In 2021, we are counting on science to restore and rejuvenate our lives as we embark on the road to recovery. As the vaccine rolls out in Australia and around the world, for the first time in almost a year, hope is on the horizon, and it sits squarely on the shoulders of science.
of Australians agree that science gives them hope for the future.
of Australians are hopeful that 2021 will be a better year than 2020 because of science.
of Australians agree young people are more engaged in science and science-related issues than ever before.
The correlation between hope and science isn’t limited to our desire to reinstate the close human connection, such as traveling and spending time with friends and family. Hopefulness at this moment includes priorities that science can solve for beyond our health.
61% of Australians say, we are more environmentally conscious
93% of Australians say scientists are critical to our future well-being
57% of Australians say scientists and medical professionals are inspiring a new generation to pursue a STEM-based career in the future
In many ways, hope may be an outcome of the trust we have placed in science over the past 12 months. Amongst Ausralians, trust in science one year into the pandemic is very high at 90%. Trust in scientists is also high, sitting at 89%.
75% Defend science when someone is questioning it
84% There are negative consequences to society if science is not valued
Australians largely believe in following scientific recommendations to contain the spread of COVID-19—and a significant majority of us conform to always taking these recommended actions to stay safe during the pandemic:
72% Frequent hand washing
68% Avoid large gatherings
61% Maintain social distancing
One year into the pandemic, it is too early to predict whether our renewed interest in science will cool off once we emerge from COVID-19, but there are some early indicators of susceptibility:
55% Believe the growth in science appreciation will continue beyond the pandemic
45% Predict science appreciation won’t last/or are unsure
92% of Australians agree the world needs more people pursuing STEM careers
55% of Gen Z/Millennial Australians have been more inspired to pursue a STEM career due to the pandemic
Fall-out from the pandemic, coupled with mainstream social justice issues, has ignited the focus on inequities for under-represented minorities.
69% of Australians acknowledge that underrepresented minority groups often do not receive equal access to STEM education
84% of Australians acknowledge more needs to be done to encourage and keep women and girls engaged in STEM education
With more diversity in STEM, science would achieve greater global collaboration between scientists, more innovative ideas, and new and improved approaches to existing research techniques.
With women of colour leading gender equality in STEM education, and many institutions focusing their efforts on greater diversity, equity and inclusion in STEM, we are proud of the direction the world is taking in achieving greater equity.
88% of Australians agree corporations should play a key role in improving diversity within STEM fields. Of those who believe corporations should be involved in supporting STEM education, the top actions corporations are expected to take include creating resources for kids to get involved in science, providing grants/scholarships to underrepresented students, hosting internships, summer camps and workshops to help students pursue STEM.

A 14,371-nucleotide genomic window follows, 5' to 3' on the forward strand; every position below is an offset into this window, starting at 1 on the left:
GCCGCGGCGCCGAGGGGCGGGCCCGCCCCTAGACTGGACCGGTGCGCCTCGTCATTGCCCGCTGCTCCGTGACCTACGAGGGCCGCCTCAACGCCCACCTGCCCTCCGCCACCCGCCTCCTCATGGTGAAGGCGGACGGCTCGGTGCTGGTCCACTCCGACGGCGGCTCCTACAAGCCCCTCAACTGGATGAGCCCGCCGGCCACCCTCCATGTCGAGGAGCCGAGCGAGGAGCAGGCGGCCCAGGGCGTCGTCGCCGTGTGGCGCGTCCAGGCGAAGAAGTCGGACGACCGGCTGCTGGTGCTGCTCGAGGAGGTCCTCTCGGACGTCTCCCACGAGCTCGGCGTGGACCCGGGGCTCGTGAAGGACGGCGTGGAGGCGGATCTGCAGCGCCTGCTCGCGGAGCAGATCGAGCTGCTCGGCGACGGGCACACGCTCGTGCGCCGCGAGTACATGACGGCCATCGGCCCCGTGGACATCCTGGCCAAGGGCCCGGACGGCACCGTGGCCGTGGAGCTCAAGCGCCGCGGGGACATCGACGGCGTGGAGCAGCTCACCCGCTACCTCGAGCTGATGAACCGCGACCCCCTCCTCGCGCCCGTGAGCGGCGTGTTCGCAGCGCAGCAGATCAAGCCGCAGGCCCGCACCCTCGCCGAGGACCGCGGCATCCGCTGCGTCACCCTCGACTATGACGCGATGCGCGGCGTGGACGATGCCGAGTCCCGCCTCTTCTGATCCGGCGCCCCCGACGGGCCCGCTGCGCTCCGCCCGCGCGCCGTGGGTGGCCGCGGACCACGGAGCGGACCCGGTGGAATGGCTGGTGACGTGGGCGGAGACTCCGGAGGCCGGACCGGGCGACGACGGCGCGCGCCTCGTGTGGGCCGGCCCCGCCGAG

Australians are more concerned than a year ago about ocean plastics pollution, intesifying natural disasters, and climate change.
90% of Australians agree we should follow the science to help make the world more sustainable
Many Australians feel the pandemic has made them more environmentally conscious [61%]. This is even higher among GenZ/Millennials in Australia [68%]. A strong majority of Australians agree better solutions to mitigate climate change need to be put in place immediately [80%].
Scientific collaboration is critical and in light of the pandemic, the world wants more investment in science. Cross-border and public-private sector collaboration are priorities.
Our exposure to countries sharing scientific knowledge and resources during the pandemic may have magnified the awareness and importance of cross-border collaboration. This applies to the private and public sectors as well, with a majority believing there should be more collaboration across public/private sectors to advance science [93%]. We can also deduce that the public sees a correlation between the impact of science, scientific funding, and policy.
93% Believe countries should collaborate to create solutions based on science as the world faces major challenges like the pandemic and climate change
95% of Australians believe that investments in science make the country stronger.
Corporations are expected to help, and given events over the past six months, the top 3 priorities Australians most want corporations to address are:
1. Preparation for future pandemics
2. Collaboration with governments to advocate for regulations/policies that solve global challenges
3. Investment in innovations that mitigate the effects of climate change
And to build a more sustainable future, specific actions companies should take, are:
1. Use recycled and renewable materials in products developed
2. Use renewable energy sources to power their facilities
3. Reduce the amount of plastic used in products